Money Matters: Tire Costs
Feb 1, 13 | by: admin
Choosing the right tires for your pickups—and when to make seasonal changes – improves both the corporate bottom line and employee safety
By Robin Walton
Growing up in a small town, I often saw the logo of a large lumber company that incorporated the words “safety first.”
I keep that slogan in mind when making decisions to improve the bottom line of our company — right down to developing a strategy for what types of tires we use on our pickups.
Tire selection might not seem like an important item to most business owners. But tires play a crucial role in more than employee safety; they also affect the company’s financials through fuel economy and vehicle maintenance/repairs.
The problem with choosing the best tires to run on your pickup fleet is it almost always involves compromise.
For instance, the stock street tires that come on most work pickups grip really well on dry pavement and deliver good fuel economy but don’t work so well in winter conditions or around jobsites where mud and loose gravel are prevalent.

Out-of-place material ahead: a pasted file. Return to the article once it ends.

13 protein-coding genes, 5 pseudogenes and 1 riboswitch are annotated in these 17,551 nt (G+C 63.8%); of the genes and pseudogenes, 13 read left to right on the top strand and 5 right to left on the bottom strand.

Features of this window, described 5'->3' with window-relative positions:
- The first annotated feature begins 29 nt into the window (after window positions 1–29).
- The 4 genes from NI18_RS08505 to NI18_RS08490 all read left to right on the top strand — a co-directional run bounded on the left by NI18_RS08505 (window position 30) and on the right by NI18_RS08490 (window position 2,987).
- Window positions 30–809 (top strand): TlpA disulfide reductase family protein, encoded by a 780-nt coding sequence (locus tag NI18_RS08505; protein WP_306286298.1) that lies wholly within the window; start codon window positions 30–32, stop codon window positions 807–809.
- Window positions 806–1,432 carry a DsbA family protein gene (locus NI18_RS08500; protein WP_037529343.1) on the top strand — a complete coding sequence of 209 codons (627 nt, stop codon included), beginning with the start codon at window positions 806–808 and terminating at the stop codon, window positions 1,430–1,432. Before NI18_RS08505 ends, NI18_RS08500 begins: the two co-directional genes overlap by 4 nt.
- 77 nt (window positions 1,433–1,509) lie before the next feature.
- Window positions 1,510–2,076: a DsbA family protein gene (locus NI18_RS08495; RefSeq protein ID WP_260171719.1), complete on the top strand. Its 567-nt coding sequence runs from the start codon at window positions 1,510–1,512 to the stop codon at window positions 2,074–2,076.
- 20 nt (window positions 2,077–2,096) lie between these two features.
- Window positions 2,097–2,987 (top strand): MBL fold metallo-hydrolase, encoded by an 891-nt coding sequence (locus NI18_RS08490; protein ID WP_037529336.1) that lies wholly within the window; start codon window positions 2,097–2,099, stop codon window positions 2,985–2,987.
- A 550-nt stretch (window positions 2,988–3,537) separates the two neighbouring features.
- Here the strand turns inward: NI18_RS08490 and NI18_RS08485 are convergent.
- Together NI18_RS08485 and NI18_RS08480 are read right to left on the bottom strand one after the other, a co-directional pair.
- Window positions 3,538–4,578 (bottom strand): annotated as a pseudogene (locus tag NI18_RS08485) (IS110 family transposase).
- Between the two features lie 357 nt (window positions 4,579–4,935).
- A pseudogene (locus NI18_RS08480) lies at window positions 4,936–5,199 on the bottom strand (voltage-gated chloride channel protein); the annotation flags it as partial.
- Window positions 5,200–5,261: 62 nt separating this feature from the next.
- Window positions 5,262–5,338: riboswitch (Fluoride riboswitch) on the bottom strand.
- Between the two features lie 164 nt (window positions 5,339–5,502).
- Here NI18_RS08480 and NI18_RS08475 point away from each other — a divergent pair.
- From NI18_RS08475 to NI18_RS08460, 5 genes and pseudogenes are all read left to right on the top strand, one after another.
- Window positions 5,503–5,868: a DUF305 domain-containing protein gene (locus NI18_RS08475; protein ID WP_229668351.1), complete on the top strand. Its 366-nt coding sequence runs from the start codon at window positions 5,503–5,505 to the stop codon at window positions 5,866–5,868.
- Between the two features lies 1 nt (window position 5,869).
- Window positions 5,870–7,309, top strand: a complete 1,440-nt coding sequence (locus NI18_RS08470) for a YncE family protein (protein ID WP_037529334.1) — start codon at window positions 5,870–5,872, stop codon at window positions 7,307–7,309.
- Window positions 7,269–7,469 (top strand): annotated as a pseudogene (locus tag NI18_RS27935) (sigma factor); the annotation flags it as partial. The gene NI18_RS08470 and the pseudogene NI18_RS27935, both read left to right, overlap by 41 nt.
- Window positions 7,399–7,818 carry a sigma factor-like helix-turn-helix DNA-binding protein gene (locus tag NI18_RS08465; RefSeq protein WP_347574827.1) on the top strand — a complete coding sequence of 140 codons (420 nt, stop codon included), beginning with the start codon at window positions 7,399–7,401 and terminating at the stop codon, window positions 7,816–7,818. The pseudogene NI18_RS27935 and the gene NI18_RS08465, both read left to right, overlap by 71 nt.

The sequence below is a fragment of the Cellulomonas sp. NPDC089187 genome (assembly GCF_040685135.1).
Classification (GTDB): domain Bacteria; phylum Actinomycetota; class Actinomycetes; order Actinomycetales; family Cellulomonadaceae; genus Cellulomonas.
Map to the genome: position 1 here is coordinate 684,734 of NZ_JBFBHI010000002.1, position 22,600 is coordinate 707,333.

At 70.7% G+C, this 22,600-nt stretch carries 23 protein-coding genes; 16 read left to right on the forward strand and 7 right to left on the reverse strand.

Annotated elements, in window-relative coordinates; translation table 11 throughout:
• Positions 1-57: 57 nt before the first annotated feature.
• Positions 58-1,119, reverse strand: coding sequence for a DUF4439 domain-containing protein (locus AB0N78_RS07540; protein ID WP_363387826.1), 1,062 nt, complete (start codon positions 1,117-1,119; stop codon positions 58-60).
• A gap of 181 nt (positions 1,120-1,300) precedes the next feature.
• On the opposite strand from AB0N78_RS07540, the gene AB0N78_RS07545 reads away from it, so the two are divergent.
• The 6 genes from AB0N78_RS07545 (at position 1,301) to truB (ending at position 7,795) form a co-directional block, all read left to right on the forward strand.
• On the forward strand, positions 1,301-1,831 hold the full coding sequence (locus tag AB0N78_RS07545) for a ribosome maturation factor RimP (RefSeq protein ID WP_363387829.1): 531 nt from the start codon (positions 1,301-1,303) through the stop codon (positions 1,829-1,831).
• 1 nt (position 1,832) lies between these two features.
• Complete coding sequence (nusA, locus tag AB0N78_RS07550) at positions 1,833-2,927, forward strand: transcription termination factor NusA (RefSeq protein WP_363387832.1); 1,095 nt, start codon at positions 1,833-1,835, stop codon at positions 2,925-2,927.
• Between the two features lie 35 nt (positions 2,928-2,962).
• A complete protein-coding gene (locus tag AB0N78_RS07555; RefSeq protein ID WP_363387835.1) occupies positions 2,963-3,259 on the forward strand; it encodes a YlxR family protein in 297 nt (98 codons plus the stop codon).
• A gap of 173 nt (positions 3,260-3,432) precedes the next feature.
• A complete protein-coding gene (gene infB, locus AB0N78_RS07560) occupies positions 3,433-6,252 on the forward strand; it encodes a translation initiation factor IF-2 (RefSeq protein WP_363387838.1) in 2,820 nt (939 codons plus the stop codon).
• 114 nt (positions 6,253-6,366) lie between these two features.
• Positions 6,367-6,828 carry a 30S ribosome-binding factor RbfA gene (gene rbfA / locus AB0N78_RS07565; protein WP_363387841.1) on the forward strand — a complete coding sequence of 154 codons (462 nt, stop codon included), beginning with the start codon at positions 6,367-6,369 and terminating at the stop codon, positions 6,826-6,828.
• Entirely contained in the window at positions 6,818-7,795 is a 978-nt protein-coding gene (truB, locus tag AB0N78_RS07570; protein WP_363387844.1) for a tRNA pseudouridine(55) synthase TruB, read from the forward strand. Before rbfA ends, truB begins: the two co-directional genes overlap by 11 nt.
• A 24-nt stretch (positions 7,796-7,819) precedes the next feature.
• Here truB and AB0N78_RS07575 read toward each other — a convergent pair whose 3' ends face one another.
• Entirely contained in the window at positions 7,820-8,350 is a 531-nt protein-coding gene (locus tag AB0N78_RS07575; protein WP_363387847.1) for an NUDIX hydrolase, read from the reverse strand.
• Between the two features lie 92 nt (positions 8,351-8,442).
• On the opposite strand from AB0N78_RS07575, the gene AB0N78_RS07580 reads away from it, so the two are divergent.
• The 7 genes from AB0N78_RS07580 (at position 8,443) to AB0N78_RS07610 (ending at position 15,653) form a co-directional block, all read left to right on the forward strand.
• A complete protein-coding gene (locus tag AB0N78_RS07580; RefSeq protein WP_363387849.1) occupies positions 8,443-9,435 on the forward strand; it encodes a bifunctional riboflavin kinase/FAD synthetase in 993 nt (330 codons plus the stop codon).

Conversely, the over-size mud tires on my brother-in-law’s pickup perform great in off-pavement job conditions. However, they are expensive to purchase and to operate because of the added weight and rolling resistance, which means a drop in fuel economy.
Fuel economy is one of the big considerations for developing our company’s tire tactics, which is why Low Rolling Resistance (LRR) tires are now on the budgetary radar screen.
LRR tires have been available since the early nineties and have experienced resurgence as the original equipment on a variety of green vehicles including electric and hybrid offerings.
With a push from the Corporate Average Fuel Economy (CAFE) mandate, vehicle manufacturers have been asking tire manufacturers for LRR tires to fit a wider variety of vehicles. That has led tire makers to develop new technologies and techniques to gain an edge in the race for better fuel economy.
Some of the gains in LRR tires are found in weight savings; the tires are designed with lighter materials, resulting in less rotational mass and an improvement in fuel economy. Tread life also improves, helping reach ROI long before the tires are due for replacement.
As an added bonus, less weight means less wear on pickup components such as brakes, shocks and steering parts.
The price of these eco-friendly tires should continue to fall as the technology evolves and demand rises.
Keep in mind that if the current tires on your pickups still have a lot of tread life in them, don’t jump to LRRs because there isn’t enough of a margin to justify a premature swap.
That is, of course, unless you are swapping the winter mud/snow treads for tires that do well in drier conditions. Then the switch to LRRs might be a good move.